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Merkley, Wyden, colleagues urge Internet Service Providers expand access to the Internet during coronavirus outbreak

PMG FILE PHOTO - Senators have called on ISPs to make it cheaper for workers and students to work from home using the Internet.

Oregon's U.S. Senators Jeff Merkley and Ron Wyden today joined 17 of their Senate colleagues in sending a letter to the CEOs of eight major internet service providers (ISPs).

They are calling on the companies to accommodate the unprecedented reliance America will likely have on internet-supported services — including telework, online education, telehealth, and remote support services — in the coming days.

"As organizations around the country formulate their responses to the recent outbreak and spread of the novel coronavirus, or COVID-19, we write to discuss the steps that your company is taking to accommodate the unprecedented reliance we will likely see on telepresence services, including telework, online education, telehealth, and remote support services," the Senators wrote. "Specifically, we ask that you temporarily suspend broadband caps and associated fees or throttling for all communities affected by COVID-19 and work with public school districts, colleges, and universities to provide free, or at-cost, broadband options for students whose schools close due to COVID-19 who don't have access at home."

In the letter, sent to the CEOs of AT&T, CenturyLink, Charter Communications, Comcast, Cox Communications, Sprint, T-Mobile and Verizon, the Senators called on companies to suspend restrictions and fees that could limit telepresence options. With disruptions likely to reveal the full extent of the nation's broadband gaps, they also called on the companies to provide free or at-cost broadband options for students affected by the virus who otherwise lack broadband access for online learning during the outbreak. According to some estimates, nearly one-third of American households lack meaningful broadband access, and nearly 12 million children live in homes that lack broadband connection. This digital divide is especially acute for rural Americans, American communities of color, and economically disadvantaged communities.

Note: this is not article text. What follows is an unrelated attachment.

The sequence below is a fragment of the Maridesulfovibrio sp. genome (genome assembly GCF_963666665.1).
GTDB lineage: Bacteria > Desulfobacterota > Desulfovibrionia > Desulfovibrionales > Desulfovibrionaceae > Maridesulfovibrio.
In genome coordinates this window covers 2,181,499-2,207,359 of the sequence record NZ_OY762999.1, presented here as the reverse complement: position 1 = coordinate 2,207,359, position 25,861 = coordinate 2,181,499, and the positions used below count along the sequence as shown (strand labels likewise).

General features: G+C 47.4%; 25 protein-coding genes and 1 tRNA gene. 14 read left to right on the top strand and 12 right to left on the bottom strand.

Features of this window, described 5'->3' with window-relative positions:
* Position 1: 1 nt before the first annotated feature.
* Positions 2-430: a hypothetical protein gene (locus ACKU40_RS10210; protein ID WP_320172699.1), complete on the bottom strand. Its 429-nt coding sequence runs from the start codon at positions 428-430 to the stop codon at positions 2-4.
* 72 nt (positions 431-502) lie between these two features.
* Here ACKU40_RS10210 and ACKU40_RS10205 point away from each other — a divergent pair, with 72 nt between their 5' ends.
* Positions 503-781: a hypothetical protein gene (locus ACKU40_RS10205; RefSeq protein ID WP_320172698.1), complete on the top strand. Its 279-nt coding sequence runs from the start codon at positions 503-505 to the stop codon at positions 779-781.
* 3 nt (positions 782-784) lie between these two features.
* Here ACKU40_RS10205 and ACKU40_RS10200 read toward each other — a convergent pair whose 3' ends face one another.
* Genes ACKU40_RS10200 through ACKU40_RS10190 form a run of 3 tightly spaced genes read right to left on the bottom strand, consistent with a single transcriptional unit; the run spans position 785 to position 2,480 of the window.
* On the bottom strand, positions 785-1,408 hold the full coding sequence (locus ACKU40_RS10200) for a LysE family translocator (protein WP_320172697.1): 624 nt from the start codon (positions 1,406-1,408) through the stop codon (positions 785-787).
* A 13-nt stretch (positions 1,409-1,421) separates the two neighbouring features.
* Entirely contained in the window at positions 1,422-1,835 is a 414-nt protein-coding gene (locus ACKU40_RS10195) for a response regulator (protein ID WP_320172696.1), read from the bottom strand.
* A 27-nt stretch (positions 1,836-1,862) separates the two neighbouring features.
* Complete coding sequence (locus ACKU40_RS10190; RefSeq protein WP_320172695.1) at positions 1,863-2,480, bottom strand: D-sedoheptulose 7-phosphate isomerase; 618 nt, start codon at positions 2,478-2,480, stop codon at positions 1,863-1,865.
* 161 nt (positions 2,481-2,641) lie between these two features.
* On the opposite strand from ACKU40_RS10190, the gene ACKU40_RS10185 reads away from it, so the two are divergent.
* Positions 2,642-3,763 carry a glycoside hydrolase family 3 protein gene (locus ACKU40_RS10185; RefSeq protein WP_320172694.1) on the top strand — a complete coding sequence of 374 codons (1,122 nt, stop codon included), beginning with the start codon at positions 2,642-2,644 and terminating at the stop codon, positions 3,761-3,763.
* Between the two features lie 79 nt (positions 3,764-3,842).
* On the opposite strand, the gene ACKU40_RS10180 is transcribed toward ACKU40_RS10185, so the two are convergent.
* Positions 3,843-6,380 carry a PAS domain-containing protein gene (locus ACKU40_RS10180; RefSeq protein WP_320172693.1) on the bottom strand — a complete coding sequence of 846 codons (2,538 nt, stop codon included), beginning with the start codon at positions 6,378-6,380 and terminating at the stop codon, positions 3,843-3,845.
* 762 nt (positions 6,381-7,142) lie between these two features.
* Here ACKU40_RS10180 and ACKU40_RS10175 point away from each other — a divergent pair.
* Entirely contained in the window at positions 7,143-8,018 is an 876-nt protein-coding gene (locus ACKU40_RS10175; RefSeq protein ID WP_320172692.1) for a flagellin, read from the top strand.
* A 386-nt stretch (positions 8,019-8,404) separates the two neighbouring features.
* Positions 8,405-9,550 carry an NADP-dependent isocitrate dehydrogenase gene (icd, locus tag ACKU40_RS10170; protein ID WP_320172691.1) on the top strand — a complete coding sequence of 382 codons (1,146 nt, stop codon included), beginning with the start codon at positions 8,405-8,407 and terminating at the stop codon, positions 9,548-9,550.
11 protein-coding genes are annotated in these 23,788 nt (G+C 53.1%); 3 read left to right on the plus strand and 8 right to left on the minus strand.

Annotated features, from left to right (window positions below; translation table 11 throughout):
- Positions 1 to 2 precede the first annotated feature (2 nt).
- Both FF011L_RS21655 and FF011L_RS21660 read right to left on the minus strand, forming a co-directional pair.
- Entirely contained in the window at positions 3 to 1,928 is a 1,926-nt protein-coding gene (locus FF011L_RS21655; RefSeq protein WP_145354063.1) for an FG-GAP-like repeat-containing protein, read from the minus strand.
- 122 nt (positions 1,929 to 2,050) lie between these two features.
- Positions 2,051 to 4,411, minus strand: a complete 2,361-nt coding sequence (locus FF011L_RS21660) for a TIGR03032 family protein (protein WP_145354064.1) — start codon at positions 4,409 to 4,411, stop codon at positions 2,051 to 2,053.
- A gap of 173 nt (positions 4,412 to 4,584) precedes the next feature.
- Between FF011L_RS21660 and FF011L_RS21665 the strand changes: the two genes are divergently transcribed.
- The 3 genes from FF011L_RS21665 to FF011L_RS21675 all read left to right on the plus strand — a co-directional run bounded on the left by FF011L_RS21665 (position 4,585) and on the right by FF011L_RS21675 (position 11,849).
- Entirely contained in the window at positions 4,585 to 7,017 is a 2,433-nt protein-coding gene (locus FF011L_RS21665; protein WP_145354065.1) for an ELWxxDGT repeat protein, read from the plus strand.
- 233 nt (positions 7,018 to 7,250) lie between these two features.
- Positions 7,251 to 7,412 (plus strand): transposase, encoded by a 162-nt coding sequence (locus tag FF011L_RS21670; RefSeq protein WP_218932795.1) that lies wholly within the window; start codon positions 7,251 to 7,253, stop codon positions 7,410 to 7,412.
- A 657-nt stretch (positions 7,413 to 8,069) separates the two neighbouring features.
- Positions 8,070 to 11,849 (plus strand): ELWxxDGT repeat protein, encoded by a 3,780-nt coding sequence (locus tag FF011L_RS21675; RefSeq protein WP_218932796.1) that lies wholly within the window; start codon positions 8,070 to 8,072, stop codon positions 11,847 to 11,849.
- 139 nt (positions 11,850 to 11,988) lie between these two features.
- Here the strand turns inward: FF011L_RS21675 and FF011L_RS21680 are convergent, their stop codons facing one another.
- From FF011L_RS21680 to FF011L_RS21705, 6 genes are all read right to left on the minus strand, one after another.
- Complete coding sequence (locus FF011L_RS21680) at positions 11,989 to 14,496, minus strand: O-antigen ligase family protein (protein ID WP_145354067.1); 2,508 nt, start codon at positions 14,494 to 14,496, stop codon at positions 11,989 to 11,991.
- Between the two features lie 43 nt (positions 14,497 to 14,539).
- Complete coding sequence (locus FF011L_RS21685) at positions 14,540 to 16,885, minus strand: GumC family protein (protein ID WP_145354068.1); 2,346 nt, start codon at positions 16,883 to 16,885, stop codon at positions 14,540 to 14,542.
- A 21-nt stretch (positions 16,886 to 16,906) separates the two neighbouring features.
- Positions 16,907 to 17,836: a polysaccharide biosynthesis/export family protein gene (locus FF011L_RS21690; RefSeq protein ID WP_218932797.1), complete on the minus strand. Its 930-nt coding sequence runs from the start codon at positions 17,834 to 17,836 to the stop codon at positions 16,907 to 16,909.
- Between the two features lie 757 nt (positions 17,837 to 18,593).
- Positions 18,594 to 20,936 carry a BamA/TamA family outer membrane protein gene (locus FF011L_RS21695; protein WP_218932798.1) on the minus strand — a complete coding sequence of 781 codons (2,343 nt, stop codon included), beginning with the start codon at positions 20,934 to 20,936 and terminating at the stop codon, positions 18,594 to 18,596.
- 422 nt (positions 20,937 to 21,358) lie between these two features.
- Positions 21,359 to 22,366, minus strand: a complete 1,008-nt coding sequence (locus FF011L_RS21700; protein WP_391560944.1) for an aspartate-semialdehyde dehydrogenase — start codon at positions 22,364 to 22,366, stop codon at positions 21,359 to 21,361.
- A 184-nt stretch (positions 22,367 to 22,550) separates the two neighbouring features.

"No one should be penalized or suffer financial duress for following guidance from the CDC, their employer, local public health officials, or school leaders. Unfortunately, many Americans are subject to restrictive data caps for their home broadband service — caps that could be particularly onerous given the more intensive broadband usage of households practicing social distancing measures and the economic uncertainty for which too many people without paid sick leave are already bracing," the Senators continued. "While it's likely that your networks will experience significantly greater traffic as a consequence of social distancing measures, we encourage you to forebear from application of broadband caps and associated fees or throttling as workers and families cope with the effects of this health emergency."

The novel coronavirus has sickened more than 113,000 people around the world and killed more than 4,000 people to date.

In addition to Merkley and Wyden, the letter was signed by Senators Mark Warner (D-VA), Tim Kaine (D-VA), Michael Bennet (D-CO), Cory Booker (D-NJ), Tammy Baldwin (D-WI), Richard Blumenthal (D-CT), Elizabeth Warren (D-MA), Mazie Hirono (D-HI), Angus King (I-ME), Patty Murray (D-WA), Bernie Sanders (I-VT), Robert Menendez (D-NJ), Dick Durbin (D-IL), Jack Reed (D-RI), Ed Markey (D-MA), and Gary Peters (D-MI).


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